Light a candle for lives lost to domestic violence, collaboration urges

Murray Bridge residents are being asked to pause at 5.30pm on Wednesday.

Murray Bridge residents are being asked to light a candle and pause at 5.30pm on Wednesday to remember women and children who have lost their lives due to domestic violence.

May 6 will be a national day of remembrance for women and children whose lives have been lost to domestic violence, and a day to acknowledge the ongoing suffering of those living with it.

Often such suffering happens in silence, as the perpetrators of abuse deny their victims a voice – including, recently, by taking advantage of the restrictions associated with the coronavirus pandemic.

In years past, the Murray Bridge Regional Collaboration on Violence Against Women and Children has held a vigil at Sturt Reserve in memory of those killed by a partner, parent or family member, usually including candle-lighting and a reading of the Carol Geneya Kaplan poem Another Woman.

Instead, due to the ban on gatherings currently in effect, the collaboration is asking everyone to observe a minute's silence in their homes.

Vigils were intended to bring the community together to remember women and children, co-chair Linda Martin said in a statement from the collaboration.

"The day is a call to action for individuals to speak out against family violence, and for those experiencing it to seek support," she said.

"It affects the entire community."

Help still available despite COVID-19

It was important to note that domestic violence services were still operating during the pandemic, she said.

"Women who are at home, who might be going through this: (you should) reach out in any way that it is safe to do so to your social networks, and remember that the police are there as a service to support you if things get to an emergency level," she said.

The federal government had allowed extra funding for domestic violence, and asked for priority to be given to safe housing, emergency accommodation and technology-based support, including men's help line 1800 RESPECT and safe phone provider Wesnet.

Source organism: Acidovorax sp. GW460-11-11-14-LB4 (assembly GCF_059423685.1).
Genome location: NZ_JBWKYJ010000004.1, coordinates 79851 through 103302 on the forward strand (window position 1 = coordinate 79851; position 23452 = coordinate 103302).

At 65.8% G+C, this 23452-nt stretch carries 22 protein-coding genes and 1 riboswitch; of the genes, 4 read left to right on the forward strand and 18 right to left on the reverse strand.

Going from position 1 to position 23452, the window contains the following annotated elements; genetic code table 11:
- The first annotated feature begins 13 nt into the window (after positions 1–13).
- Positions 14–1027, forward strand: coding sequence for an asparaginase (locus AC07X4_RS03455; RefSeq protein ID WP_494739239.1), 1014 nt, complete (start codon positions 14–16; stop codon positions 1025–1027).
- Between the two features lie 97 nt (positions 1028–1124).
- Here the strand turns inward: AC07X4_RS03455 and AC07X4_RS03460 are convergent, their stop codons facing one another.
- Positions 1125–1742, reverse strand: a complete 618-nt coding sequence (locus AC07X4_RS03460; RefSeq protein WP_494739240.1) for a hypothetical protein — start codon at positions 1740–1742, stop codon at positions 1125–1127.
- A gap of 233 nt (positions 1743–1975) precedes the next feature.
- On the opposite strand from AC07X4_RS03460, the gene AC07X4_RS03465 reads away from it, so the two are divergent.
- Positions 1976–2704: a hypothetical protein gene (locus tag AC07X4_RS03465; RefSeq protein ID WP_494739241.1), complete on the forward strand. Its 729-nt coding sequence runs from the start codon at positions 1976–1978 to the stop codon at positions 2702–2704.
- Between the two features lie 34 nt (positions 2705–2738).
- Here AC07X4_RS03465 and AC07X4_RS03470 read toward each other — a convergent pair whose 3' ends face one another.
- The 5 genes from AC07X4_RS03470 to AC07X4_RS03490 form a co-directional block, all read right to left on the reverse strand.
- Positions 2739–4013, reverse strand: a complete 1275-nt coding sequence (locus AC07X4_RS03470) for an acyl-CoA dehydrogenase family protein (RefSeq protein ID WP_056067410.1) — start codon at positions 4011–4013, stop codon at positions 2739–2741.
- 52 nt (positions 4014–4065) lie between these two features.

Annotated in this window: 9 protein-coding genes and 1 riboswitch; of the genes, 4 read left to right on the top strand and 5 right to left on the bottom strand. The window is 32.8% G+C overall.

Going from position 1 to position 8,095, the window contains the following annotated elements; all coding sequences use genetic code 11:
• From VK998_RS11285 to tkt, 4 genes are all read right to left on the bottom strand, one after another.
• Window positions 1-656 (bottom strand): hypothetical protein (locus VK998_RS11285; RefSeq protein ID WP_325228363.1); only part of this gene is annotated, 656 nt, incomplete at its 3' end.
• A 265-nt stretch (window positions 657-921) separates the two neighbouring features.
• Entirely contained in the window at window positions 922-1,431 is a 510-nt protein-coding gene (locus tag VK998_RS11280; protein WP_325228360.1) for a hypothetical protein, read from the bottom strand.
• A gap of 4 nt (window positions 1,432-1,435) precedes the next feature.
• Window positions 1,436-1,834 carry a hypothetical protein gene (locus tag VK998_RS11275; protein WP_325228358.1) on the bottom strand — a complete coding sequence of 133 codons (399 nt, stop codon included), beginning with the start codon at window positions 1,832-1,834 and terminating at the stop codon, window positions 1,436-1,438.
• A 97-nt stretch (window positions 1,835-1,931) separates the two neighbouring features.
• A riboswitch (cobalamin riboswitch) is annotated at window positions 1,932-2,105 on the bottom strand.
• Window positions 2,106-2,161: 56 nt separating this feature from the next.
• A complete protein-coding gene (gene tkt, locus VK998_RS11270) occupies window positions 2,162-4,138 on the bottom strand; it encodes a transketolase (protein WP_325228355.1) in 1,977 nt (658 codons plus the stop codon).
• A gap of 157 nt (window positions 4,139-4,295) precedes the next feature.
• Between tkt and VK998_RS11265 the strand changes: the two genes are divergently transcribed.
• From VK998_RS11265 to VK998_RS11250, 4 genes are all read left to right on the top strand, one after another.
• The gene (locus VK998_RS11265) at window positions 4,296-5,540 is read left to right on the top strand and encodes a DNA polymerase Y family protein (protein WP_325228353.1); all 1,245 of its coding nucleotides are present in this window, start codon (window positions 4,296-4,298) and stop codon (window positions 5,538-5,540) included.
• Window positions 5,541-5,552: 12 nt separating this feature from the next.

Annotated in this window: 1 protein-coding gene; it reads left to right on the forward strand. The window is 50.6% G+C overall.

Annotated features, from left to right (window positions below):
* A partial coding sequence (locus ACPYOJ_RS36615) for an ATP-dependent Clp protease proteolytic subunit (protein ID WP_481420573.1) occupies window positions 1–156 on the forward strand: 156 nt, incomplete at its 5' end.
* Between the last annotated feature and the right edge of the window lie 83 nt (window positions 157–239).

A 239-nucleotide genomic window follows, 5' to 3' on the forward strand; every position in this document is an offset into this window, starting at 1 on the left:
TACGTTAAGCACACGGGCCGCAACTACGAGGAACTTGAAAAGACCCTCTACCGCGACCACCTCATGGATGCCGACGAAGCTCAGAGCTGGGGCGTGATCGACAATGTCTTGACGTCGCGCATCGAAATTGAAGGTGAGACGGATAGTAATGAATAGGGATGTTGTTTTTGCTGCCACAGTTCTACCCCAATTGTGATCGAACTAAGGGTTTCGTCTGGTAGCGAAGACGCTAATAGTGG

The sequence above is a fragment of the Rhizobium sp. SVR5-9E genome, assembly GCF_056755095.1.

"For the broader public, if there's anybody that you are worried about, check in on them in every way that you possibly can and remain connected," Ms Martin said.

"Bystanders – including family, friends, neighbours and co-workers – have always played a key role in supporting victims of family violence and facilitate help-seeking.

"During this time of physical isolation, it's reasonable to expect that neighbours will overhear family violence, including belittling or humiliating behaviour as well as physical violence.

"Phoning the police and reporting concerns is important."

Domestic violence facts and figures

Sixty-two domestic violence-related deaths were recorded in Australia in 2019, according to feminist movement Destroy the Joint, more than one per week.

Already 14 have died in 2020.

The Australian Institute of Health and Welfare has reported that 27 children died at the hands they loved in 2019, and that one in four Australian children was exposed to family violence.

The collaboration acknowledged Destroy the Joint, violence prevention organisation Our Watch and the journalists who shared the statistics they produced, including the facts that:

  • Australian women are almost three times more likely than men to experience violence from an intimate partner

  • Women living with disability are more likely still

  • One in five Aboriginal and Torres Strait Islander women aged 15 and over experiences physical violence in any 12-month period

  • Elder abuse and domestic violence against gay, lesbian, bisexual and transgender people are also significant issues

According to the 1993 United Nations Declaration on the Elimination of Violence Against Women, such violence includes any gender-based act that could cause physical, sexual or psychological harm or suffering to women, including threats of harm or coercion, in public or in private life.

How to get help, or help a neighbour

  • Get help: Domestic Violence Crisis Line 1800 800 098, Lifeline 13 11 14, 1800 RESPECT (737 732), Kids Helpline 1800 551 800,

  • Report domestic violence: SA Police 131 444 or, in an emergency, 000; Child Abuse Report Line 131 478.

Photo: Jarl Schmidt/Unsplash.